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.STREAM OPEN

This subroutine is called to open a file stream.


Usage:

      PASS         <stream_name>              FIELD            SHARE? N
      PASS         <pathname>                 FIELD            SHARE? N
      PASS         <open_mode>                FIELD            SHARE? N
      PASS         <line_termination>         FIELD            SHARE? N
      GOSUB    --- .STREAM OPEN
      *        check for errors
      IF       --- .STREAM OPEN               NE

Description:

This subroutine is called to open a file stream. A file stream can point to an actual file on the filesystem, or it can be output from an O/S command (eg, opening a 'pipe' via a file name of "|dir" or "|ls- l"), or it can be a URL (eg, http://www.appx.com).

The first three parameters are required, and the subroutine will CANCEL if they are are not all received. The <line_termination> parameter is optional.

<stream_name> is the symbolic name of the stream used to open the file (Required). This can be any name you desire. All subsequent operations on this stream will be via this name.

<pathname> is the actual file to be opened (ie, /tmp/appx-registration.txt), the pipe to be read (ie, "|ls -l /tmp") or the URL to be read (ie, http://www.appx.com) (Required). If you are opening a file for WRITE or APPEND, Appx will also create the path if necessary.

<open_mode> determines how the file will be opened. Valid values are READ, WRITE, and APPEND. You may also just use the first letter of each word (R, W, A).

<line_termination> determines how each line will be terminated. Valid values are LF, CR/LF or NONE. This parameter is optional, and if not specified will default to CR/LF for Windows based servers and LF for all other servers. These characters will be added to the end of every line when you write it, or removed from every line when you read it.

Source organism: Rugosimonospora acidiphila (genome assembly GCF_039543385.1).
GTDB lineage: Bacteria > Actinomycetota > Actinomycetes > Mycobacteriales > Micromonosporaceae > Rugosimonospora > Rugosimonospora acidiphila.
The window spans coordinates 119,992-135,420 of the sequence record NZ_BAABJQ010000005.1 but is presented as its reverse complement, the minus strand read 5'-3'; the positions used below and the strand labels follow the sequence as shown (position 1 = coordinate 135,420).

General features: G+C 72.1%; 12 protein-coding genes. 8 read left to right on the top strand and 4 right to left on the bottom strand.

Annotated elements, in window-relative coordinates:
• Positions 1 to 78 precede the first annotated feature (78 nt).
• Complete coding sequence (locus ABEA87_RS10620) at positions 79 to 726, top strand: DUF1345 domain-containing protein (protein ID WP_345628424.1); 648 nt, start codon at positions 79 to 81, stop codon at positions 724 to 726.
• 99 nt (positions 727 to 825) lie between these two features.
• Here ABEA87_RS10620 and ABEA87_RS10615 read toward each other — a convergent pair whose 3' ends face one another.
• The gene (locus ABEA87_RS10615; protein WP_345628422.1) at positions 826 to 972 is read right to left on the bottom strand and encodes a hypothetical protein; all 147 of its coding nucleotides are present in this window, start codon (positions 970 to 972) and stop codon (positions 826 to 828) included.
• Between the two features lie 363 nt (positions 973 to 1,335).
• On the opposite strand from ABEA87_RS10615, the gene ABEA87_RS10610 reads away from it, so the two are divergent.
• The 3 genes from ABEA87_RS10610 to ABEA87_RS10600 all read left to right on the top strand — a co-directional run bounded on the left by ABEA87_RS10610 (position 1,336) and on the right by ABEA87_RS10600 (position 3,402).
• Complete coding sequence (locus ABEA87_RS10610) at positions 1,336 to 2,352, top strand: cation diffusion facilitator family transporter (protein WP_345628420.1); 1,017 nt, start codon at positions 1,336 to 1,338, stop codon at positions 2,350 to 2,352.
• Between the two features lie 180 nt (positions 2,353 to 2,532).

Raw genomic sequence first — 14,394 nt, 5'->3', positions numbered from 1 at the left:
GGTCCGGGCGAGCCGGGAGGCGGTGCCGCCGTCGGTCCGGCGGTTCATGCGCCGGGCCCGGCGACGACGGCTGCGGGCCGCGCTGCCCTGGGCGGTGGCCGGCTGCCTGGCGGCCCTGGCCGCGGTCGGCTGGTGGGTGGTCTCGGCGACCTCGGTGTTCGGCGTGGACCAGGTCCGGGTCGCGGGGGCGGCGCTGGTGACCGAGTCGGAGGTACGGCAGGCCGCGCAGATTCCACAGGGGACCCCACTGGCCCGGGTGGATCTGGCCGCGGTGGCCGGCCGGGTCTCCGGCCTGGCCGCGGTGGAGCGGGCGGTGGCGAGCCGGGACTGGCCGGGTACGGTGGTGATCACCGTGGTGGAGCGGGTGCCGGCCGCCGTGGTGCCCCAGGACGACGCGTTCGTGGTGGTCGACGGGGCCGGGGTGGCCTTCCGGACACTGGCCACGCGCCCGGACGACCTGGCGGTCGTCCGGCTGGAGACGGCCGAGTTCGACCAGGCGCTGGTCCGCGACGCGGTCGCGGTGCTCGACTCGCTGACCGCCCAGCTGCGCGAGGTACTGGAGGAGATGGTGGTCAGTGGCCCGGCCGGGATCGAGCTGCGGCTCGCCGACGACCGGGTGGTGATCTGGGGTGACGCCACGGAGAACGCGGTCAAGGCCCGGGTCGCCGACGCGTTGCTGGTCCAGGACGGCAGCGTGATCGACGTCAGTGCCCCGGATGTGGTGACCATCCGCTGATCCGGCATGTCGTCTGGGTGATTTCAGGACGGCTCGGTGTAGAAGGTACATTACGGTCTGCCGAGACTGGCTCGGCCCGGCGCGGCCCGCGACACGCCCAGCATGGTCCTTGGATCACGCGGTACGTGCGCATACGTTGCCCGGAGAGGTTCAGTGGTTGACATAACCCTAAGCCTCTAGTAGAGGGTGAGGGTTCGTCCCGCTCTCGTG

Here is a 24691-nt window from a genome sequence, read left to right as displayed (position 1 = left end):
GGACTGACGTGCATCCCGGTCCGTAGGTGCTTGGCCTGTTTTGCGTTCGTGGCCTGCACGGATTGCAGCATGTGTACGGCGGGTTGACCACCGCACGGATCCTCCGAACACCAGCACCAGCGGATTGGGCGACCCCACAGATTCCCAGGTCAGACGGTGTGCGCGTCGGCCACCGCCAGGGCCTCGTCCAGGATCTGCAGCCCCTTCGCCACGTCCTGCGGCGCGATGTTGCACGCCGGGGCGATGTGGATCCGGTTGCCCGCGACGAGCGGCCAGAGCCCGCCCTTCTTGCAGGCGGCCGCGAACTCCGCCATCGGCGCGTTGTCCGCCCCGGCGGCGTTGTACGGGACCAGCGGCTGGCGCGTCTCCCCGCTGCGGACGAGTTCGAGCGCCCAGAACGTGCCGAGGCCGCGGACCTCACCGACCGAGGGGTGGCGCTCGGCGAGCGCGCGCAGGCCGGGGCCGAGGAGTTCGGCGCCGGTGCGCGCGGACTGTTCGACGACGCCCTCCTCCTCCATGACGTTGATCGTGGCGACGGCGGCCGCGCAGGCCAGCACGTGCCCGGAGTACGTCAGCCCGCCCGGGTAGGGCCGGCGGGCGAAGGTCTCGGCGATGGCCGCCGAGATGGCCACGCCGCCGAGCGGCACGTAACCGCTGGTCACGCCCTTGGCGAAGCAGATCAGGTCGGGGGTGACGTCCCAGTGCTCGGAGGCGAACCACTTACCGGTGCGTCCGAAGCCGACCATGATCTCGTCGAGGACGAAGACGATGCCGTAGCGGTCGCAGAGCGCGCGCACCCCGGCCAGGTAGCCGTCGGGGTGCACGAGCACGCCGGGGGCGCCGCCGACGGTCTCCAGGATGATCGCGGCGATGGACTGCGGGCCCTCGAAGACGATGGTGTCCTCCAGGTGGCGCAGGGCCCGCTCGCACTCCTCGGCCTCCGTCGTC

You can open more than one stream file at at time, so long as the <stream_name> is different. Once opened, a stream file stays open until either it is explicitly closed via .STREAM CLOSE or .STREAM CLOSE ALL or your session ends.

This command is run by the appx engine, not by 'shelling out' to the O/S level, therefore the file will have the permissions of the engine (if you are creating a file) or must be readable by the engine (if you are reading a file). On Linux/Unix systems, if the 'setuid' bit is set, then the permissions will be those of user 'appx'. If you do not have the 'setuid' bit set, then the permissions will be those of whatever user you have the engine configured to impersonate. On Windows the permissions will be those of the current user.

There are 3 special file names: STDIN:, STDOUT: and STDERR:. These allow you to pipe data into an Appx session or pipe data out, or both. For example, you could write a subroutine that opens STDIN: for reading and STDOUT: for writing. You can then pipe data to a command that starts appx and runs this subroutine:

date | appx -a=<your application id> -d=<your database id> -t=SUBR -p="NAME_OF_YOUR_SUBROUTINE"

Your subroutine will then be able to read the output from the 'date' command. If your subroutine opened STDOUT: and wrote data to it, you could pipe the output from appx to another command:

appx -a=<your application id> -d=<your database id> -t=SUBR -p="NAME_OF_YOUR_SUBROUTINE" -s | more

Note the use of -s on the command line. This prevents Appx from outputting special terminal control characters to STDOUT:

Binary File Support - 5.4.4

Starting in Release 5.4.4, you can append 'Binary' to the <open mode> parameter (ie, READ BINARY). In binary mode the <line termination> is automatically set to NONE regardless of whether you pass it or not. When reading a stream opened with the binary parameter you can tell the API how many characters to read, regardless of any embedded LF or CR/LF characters. When writing binary files, you can tell the API how many characters to write, again regardless of any embedded control characters.

Comments:

Read what other users have said about this page or add your own comments.

What is the maximum length for the pathname?

-- Erik Gimbergh - 2015-04-15

It will accept a path name up to 32k long.

-- Jean Neron - 2016-03-02

-- PeteBrower - 2011-08-12

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Topic revision: r12 - 2016-03-02 - JeanNeron
 
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